|The South African sky above Ramoso Pholo’s fields is a glossy, postcard blue, drenching light over his neatly planted rows of corn, beans, and sunflowers. From a distance, it looks bucolic, but up close it is anything but.
For the past six months, Mr. Pholo has been waiting for clouds to blot this shimmering horizon and rains to soften his bone-dry fields. Instead, his neat rows of sunflowers have withered, and his corn stalks–normally as tall as he–are frozen waist-high.
“I have been farming my entire life and this is the worst season I have ever seen,” he says, cradling the head of a slumping sunflower. “About 99 percent of my crops are damaged–this year will be a total failure.”
The drought may be the worst Pholo has ever seen, but if forecasters are right, it may not be the worst he ever lives through. For climate scientists, the massive drought sweeping southern and eastern Africa since last year is an ominous signal of how climate change is driving extreme weather, threatening already vulnerable communities where climate and livelihood are closely intertwined.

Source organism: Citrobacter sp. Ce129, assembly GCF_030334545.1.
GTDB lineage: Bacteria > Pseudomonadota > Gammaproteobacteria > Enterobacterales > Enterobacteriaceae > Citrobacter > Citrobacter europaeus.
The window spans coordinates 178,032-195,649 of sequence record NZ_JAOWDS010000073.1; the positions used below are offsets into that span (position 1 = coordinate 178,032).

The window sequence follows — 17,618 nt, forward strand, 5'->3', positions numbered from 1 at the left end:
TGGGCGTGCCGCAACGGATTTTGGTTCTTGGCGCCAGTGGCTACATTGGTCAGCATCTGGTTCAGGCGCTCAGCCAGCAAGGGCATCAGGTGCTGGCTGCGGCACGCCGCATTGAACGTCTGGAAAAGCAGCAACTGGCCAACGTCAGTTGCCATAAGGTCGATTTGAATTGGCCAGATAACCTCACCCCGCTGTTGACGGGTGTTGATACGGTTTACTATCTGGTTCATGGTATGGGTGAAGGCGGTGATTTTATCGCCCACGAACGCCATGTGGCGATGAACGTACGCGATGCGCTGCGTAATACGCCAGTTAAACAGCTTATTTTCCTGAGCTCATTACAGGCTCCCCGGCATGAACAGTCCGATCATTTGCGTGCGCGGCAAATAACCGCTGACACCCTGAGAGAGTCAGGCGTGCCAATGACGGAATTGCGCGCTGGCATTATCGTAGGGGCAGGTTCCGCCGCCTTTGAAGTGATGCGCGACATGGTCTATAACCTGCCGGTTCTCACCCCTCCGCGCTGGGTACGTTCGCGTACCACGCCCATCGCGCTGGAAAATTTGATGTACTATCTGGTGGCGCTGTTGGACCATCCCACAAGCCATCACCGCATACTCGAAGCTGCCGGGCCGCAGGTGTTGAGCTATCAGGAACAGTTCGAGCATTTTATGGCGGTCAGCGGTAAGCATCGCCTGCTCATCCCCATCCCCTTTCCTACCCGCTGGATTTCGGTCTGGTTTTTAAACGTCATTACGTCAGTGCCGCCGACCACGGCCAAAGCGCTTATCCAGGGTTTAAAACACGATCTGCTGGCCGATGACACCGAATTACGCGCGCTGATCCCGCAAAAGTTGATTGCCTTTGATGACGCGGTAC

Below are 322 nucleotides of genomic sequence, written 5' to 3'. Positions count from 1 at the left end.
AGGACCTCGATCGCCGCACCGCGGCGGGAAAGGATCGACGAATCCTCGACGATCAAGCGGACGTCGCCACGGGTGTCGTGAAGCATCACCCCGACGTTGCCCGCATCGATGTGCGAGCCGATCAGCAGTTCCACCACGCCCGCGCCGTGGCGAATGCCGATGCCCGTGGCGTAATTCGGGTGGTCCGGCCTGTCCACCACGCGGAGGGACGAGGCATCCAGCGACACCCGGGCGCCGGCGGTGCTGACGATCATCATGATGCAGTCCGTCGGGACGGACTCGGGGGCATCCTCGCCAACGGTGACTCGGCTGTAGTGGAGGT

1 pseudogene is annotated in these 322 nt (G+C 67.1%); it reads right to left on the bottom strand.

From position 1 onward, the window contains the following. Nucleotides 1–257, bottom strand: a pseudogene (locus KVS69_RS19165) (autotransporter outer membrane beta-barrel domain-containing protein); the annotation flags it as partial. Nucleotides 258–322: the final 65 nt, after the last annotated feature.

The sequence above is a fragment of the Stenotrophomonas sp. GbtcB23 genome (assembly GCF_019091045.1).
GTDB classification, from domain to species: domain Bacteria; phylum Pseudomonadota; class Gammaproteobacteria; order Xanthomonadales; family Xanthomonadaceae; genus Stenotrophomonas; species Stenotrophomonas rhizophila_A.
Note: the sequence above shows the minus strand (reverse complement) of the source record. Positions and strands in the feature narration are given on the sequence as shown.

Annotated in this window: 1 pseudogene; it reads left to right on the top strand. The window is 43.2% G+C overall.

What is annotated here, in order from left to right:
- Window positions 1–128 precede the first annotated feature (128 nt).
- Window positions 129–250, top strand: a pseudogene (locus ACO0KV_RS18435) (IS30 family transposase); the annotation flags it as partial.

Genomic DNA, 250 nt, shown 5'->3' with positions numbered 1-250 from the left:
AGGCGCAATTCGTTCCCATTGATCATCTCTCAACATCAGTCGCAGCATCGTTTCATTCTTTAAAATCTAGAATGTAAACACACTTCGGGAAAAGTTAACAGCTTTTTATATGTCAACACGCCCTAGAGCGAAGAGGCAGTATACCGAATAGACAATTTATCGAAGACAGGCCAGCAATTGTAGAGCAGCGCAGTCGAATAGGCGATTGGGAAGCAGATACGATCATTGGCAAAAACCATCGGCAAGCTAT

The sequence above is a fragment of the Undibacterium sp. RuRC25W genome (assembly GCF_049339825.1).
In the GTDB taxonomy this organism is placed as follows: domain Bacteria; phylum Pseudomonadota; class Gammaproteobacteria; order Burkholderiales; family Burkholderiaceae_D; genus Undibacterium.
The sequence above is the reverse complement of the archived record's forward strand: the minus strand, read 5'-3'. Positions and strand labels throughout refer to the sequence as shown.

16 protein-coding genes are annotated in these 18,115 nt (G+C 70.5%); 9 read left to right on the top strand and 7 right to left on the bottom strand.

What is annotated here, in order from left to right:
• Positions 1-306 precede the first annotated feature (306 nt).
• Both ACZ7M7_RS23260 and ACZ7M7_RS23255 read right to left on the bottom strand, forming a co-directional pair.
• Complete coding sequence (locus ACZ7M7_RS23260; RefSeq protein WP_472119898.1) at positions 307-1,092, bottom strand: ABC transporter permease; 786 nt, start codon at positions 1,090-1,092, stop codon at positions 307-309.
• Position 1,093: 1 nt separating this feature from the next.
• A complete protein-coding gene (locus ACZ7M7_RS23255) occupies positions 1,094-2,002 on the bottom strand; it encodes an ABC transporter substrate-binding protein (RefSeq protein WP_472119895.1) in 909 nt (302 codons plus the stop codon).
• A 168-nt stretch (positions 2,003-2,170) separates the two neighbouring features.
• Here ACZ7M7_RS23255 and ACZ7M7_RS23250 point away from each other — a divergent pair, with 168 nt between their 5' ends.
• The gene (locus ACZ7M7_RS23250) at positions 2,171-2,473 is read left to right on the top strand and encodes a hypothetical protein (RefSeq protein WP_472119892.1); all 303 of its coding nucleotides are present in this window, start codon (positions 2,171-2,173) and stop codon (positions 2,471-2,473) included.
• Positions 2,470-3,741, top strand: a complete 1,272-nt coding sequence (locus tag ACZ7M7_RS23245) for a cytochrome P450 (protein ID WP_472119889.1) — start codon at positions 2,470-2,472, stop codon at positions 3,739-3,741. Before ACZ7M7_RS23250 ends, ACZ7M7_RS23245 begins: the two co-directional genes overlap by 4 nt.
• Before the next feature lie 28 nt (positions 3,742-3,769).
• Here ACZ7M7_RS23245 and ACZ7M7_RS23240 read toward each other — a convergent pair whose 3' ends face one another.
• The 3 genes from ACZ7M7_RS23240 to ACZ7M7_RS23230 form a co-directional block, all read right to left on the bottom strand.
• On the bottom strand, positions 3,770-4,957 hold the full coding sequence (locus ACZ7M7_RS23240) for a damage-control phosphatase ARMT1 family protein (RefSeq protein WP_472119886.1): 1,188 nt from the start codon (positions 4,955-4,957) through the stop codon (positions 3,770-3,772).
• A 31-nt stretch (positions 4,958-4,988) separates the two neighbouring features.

The current dry weather, parched rivers, and crop failures here, the likes of which have not been seen in at least three decades, are linked to El Niño–a periodic warming of the Pacific Ocean–whose current iteration is one of the strongest ever recorded. El Niño occurs on average every three to five years. But scientists say that rising greenhouse gas emissions are ratcheting up the incidence of super-charged El Niño years like this one. By the end of this century they’ll likely occur every 16 years instead of every 28–and Africa, the world’s poorest and most ecologically fragile continent, will bear much of the brunt.
[Christian Science Monitor]
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